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Nixon Sefs Photo ID Vote for November
May 23, 2016

Missouri Governor Jay Nixon has placed the proposed constitutional amendment requiring a photo ID to vote on the Noevember ballot.
The Governor has the discretion where to schedule a vote.
Nixon, in the past, has said he wanted a measure like this voted on by as many registered voters as possible.
Previously, Nixon has said he did not like the concept of a photo ID requirement to vote.
His statement Monday setting the November election dates had no comment from him.
There is another bill passed by lawmakers that deals with photo ID voting.
The bill requires a photo ID.
Otherwise, a potential voter must sign a statement, under the penalty of perjury, that they have no photo ID –at all.
Then that voter is permitted to cast a ballot.
Another provision of the bill says the state would pay to assure that person has a photo ID.
That law is moot if the constitutional amendment fails at the polls.

Transgender Bathrooms May Be Sine Die Issue in Kansas
May 23, 2016

(AP) – Republican lawmakers say they anticipate taking up the issue of transgender school bathrooms upon reconvening next week.

The issue gained attention after the Obama administration’s recent guidance that transgender students at public schools be allowed to use bathrooms and locker rooms consistent with their gender identity.

The Wichita Eagle (http://bit.ly/25i0SnJ ) reports that Rep. John Whitmer says he and other conservative lawmakers will try to run a resolution that would express the Legislature’s displeasure. The Wichita Republican says the plan is to send the resolution to federal officials.

A bill introduced in the Kansas Legislature this year would have ordered schools to require transgender students to use the facilities corresponding to the sex determined by their chromosome makeup as recorded on their birth certificate. But that bill stalled in committee.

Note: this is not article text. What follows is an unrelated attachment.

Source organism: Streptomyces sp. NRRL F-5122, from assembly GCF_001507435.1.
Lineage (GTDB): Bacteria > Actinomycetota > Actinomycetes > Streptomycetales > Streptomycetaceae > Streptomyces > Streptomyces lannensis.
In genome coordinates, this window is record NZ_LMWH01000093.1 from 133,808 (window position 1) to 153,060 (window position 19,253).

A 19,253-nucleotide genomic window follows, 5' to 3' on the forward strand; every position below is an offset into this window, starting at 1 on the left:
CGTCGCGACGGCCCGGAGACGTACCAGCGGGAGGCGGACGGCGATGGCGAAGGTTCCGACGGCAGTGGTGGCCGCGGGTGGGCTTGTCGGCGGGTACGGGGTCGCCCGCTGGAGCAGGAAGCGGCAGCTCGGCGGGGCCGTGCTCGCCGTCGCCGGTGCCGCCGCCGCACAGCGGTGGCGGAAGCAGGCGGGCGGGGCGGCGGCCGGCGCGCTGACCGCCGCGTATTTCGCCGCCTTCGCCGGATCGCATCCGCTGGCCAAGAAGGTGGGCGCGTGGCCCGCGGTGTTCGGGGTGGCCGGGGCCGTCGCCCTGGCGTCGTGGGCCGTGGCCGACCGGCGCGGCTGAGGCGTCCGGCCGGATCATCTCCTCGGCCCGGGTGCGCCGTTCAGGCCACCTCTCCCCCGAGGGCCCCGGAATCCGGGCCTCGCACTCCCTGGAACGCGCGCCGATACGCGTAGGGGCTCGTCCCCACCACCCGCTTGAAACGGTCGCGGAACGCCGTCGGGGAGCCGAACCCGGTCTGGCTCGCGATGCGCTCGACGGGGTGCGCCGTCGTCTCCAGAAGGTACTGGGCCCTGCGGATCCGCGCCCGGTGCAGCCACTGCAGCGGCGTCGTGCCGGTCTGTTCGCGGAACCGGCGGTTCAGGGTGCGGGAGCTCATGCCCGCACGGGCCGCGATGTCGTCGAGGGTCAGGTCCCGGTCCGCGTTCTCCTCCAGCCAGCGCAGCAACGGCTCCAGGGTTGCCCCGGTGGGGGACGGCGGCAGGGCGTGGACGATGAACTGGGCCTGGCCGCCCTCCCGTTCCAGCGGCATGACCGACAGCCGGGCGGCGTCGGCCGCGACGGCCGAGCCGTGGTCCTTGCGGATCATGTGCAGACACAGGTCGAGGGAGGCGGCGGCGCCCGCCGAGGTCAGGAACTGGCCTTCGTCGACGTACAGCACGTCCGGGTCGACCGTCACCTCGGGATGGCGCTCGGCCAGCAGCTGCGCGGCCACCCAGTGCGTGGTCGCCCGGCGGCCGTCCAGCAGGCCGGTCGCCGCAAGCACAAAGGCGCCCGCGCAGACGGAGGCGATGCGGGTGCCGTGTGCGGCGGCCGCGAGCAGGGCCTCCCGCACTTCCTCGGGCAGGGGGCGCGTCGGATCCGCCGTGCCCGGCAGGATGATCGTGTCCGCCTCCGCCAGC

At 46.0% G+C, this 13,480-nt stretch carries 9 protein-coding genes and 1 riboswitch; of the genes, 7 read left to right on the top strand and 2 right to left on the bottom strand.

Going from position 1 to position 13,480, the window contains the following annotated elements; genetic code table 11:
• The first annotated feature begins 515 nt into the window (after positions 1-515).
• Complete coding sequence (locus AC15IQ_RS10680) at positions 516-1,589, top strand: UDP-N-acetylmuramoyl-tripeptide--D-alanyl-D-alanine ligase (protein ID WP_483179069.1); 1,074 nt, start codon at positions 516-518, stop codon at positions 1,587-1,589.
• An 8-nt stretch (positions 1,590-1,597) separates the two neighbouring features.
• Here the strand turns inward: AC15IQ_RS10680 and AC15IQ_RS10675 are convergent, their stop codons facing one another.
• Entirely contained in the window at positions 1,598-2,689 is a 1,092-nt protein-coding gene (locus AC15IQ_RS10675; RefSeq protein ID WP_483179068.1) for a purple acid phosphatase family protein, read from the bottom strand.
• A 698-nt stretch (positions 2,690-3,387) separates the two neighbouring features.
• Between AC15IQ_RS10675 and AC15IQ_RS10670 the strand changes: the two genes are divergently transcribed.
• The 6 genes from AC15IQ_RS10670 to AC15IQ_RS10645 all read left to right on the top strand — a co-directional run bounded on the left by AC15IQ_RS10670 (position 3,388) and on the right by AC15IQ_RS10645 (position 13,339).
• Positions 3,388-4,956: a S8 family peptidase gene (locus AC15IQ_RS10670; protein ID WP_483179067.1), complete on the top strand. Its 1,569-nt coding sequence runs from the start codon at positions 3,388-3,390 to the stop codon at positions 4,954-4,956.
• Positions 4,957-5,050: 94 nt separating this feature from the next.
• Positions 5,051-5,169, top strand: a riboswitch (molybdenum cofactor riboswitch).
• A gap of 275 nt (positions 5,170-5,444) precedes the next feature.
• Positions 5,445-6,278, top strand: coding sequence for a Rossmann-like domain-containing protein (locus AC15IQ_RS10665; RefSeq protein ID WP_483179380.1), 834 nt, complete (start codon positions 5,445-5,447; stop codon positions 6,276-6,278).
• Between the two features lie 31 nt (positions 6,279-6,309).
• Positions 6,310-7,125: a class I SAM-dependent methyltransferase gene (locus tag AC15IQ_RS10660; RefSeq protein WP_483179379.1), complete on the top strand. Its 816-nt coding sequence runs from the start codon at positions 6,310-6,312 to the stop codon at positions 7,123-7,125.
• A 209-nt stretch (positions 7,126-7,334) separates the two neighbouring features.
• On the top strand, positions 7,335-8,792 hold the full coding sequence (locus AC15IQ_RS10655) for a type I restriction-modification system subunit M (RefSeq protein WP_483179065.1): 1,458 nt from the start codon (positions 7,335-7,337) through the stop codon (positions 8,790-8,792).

Kansas School Takes Up Transgender Bathroom Order
May 17, 2016

(AP) – The Kansas State Board of Education on Tuesday criticized the Obama administration’s directive that public schools allow transgender students to use bathrooms that match their gender identities, not their sex at birth.

Board members called the directive an encroachment on local control, but voted 6-4 against issuing a public statement rejecting the federal mandate. Members agreed to discuss the issue again next month after consulting with their attorney and reviewing school districts’ policies.

State board member Ken Willard, a Hutchinson Republican, asked that the Legislature and Gov. Sam Brownback protect the state from what he called federal overreach. The board needs to take a stance on the issue, he said.

Self’S LLC Renews Talk on Closing Tax Break
May 17, 2016

(AP) – Bill Self isn’t paying state taxes on the bulk of his millions of dollars of income as men’s basketball coach at Kansas, all legal under 2012 tax reforms.

KCUR (http://bit.ly/1Tkll2m ) reports Self earns a taxable salary of $230,000 a year.

But he also gets at least $2.75 million annually from the entity that runs the school’s intercollegiate sports, and that money goes to Self’s BCLT II limited liability company. That’s among the nearly 334,000 Kansas businesses that owe no state income taxes under Gov. Sam Brownback administration’s 2012 tax cuts. Self’s tax break comes out to more than $125,000 a year.

Kansas Senate Minority Leader Anthony Hensley of Topeka says he likes Self. But he argues that while the cuts were meant to create jobs, Self doesn’t do that.

Brownback Signs Bill Dropping Welfare Benefits for Needy Families to 24 Months
May 16, 2016

(AP) – Kansas Gov. Sam Brownback signed a bill Monday that he said is aimed at freeing more people from poverty, but opponents argue the new welfare restrictions leave families without a safety net during financial difficulties.

Under the new law Kansans will be limited to 24 months on cash assistance over their lifetime. The previous limit was 36 months.

Able-bodied recipients of food assistance also will be required to participate in an employment or training program and not quit a job that offers at least 30 hours of work per week.

The Brownback administration estimates that about 9 percent of the approximately 4,900 households receiving cash assistance will reach the new lifetime limit within the next year.

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